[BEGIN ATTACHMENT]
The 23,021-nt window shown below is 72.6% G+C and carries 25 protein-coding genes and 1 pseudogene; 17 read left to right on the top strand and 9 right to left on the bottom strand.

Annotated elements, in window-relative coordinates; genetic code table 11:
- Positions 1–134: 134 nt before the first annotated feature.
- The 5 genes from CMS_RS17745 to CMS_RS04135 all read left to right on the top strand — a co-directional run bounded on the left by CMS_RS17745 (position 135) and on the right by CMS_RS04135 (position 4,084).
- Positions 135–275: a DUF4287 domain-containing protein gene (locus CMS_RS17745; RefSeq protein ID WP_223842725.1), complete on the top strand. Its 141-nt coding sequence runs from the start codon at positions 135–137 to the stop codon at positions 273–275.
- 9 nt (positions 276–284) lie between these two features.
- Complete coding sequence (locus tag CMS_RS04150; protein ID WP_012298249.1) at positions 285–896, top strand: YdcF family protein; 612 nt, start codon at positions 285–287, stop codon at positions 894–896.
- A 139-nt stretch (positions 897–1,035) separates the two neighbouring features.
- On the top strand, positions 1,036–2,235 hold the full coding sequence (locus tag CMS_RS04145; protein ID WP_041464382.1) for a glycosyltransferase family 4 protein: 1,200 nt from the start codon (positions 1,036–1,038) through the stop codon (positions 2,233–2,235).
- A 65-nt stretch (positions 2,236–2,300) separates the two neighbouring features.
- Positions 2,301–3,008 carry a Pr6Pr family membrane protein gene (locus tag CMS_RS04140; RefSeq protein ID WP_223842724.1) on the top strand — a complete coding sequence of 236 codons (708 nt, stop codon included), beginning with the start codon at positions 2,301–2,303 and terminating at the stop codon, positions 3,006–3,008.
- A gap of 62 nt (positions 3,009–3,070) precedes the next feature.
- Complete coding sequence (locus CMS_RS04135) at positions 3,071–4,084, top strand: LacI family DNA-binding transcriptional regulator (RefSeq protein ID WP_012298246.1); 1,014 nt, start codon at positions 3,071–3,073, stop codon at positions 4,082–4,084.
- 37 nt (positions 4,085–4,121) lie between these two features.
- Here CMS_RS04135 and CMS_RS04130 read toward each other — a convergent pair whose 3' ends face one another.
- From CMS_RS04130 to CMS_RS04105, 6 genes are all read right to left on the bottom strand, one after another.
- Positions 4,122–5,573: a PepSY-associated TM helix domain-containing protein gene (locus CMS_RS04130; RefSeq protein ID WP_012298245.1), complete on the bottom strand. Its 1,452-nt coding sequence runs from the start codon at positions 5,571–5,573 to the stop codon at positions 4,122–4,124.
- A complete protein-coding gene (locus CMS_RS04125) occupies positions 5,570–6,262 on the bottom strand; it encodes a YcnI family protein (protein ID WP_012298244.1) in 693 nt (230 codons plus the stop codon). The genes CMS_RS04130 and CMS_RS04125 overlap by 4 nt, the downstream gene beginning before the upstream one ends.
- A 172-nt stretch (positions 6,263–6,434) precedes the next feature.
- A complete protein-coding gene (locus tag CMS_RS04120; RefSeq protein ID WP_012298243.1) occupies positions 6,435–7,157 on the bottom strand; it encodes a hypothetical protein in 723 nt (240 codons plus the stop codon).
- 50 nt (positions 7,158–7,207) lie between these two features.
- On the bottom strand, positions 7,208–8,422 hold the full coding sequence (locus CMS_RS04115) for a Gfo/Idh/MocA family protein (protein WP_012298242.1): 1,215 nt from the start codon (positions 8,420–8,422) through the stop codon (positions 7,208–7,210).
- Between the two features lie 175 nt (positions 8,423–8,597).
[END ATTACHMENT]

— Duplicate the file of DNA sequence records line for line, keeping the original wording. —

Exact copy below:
The 23,021-nt window shown below is 72.6% G+C and carries 25 protein-coding genes and 1 pseudogene; 17 read left to right on the top strand and 9 right to left on the bottom strand.

Annotated elements, in window-relative coordinates; genetic code table 11:
- Positions 1–134: 134 nt before the first annotated feature.
- The 5 genes from CMS_RS17745 to CMS_RS04135 all read left to right on the top strand — a co-directional run bounded on the left by CMS_RS17745 (position 135) and on the right by CMS_RS04135 (position 4,084).
- Positions 135–275: a DUF4287 domain-containing protein gene (locus CMS_RS17745; RefSeq protein ID WP_223842725.1), complete on the top strand. Its 141-nt coding sequence runs from the start codon at positions 135–137 to the stop codon at positions 273–275.
- 9 nt (positions 276–284) lie between these two features.
- Complete coding sequence (locus tag CMS_RS04150; protein ID WP_012298249.1) at positions 285–896, top strand: YdcF family protein; 612 nt, start codon at positions 285–287, stop codon at positions 894–896.
- A 139-nt stretch (positions 897–1,035) separates the two neighbouring features.
- On the top strand, positions 1,036–2,235 hold the full coding sequence (locus tag CMS_RS04145; protein ID WP_041464382.1) for a glycosyltransferase family 4 protein: 1,200 nt from the start codon (positions 1,036–1,038) through the stop codon (positions 2,233–2,235).
- A 65-nt stretch (positions 2,236–2,300) separates the two neighbouring features.
- Positions 2,301–3,008 carry a Pr6Pr family membrane protein gene (locus tag CMS_RS04140; RefSeq protein ID WP_223842724.1) on the top strand — a complete coding sequence of 236 codons (708 nt, stop codon included), beginning with the start codon at positions 2,301–2,303 and terminating at the stop codon, positions 3,006–3,008.
- A gap of 62 nt (positions 3,009–3,070) precedes the next feature.
- Complete coding sequence (locus CMS_RS04135) at positions 3,071–4,084, top strand: LacI family DNA-binding transcriptional regulator (RefSeq protein ID WP_012298246.1); 1,014 nt, start codon at positions 3,071–3,073, stop codon at positions 4,082–4,084.
- 37 nt (positions 4,085–4,121) lie between these two features.
- Here CMS_RS04135 and CMS_RS04130 read toward each other — a convergent pair whose 3' ends face one another.
- From CMS_RS04130 to CMS_RS04105, 6 genes are all read right to left on the bottom strand, one after another.
- Positions 4,122–5,573: a PepSY-associated TM helix domain-containing protein gene (locus CMS_RS04130; RefSeq protein ID WP_012298245.1), complete on the bottom strand. Its 1,452-nt coding sequence runs from the start codon at positions 5,571–5,573 to the stop codon at positions 4,122–4,124.
- A complete protein-coding gene (locus CMS_RS04125) occupies positions 5,570–6,262 on the bottom strand; it encodes a YcnI family protein (protein ID WP_012298244.1) in 693 nt (230 codons plus the stop codon). The genes CMS_RS04130 and CMS_RS04125 overlap by 4 nt, the downstream gene beginning before the upstream one ends.
- A 172-nt stretch (positions 6,263–6,434) precedes the next feature.
- A complete protein-coding gene (locus tag CMS_RS04120; RefSeq protein ID WP_012298243.1) occupies positions 6,435–7,157 on the bottom strand; it encodes a hypothetical protein in 723 nt (240 codons plus the stop codon).
- 50 nt (positions 7,158–7,207) lie between these two features.
- On the bottom strand, positions 7,208–8,422 hold the full coding sequence (locus CMS_RS04115) for a Gfo/Idh/MocA family protein (protein WP_012298242.1): 1,215 nt from the start codon (positions 8,420–8,422) through the stop codon (positions 7,208–7,210).
- Between the two features lie 175 nt (positions 8,423–8,597).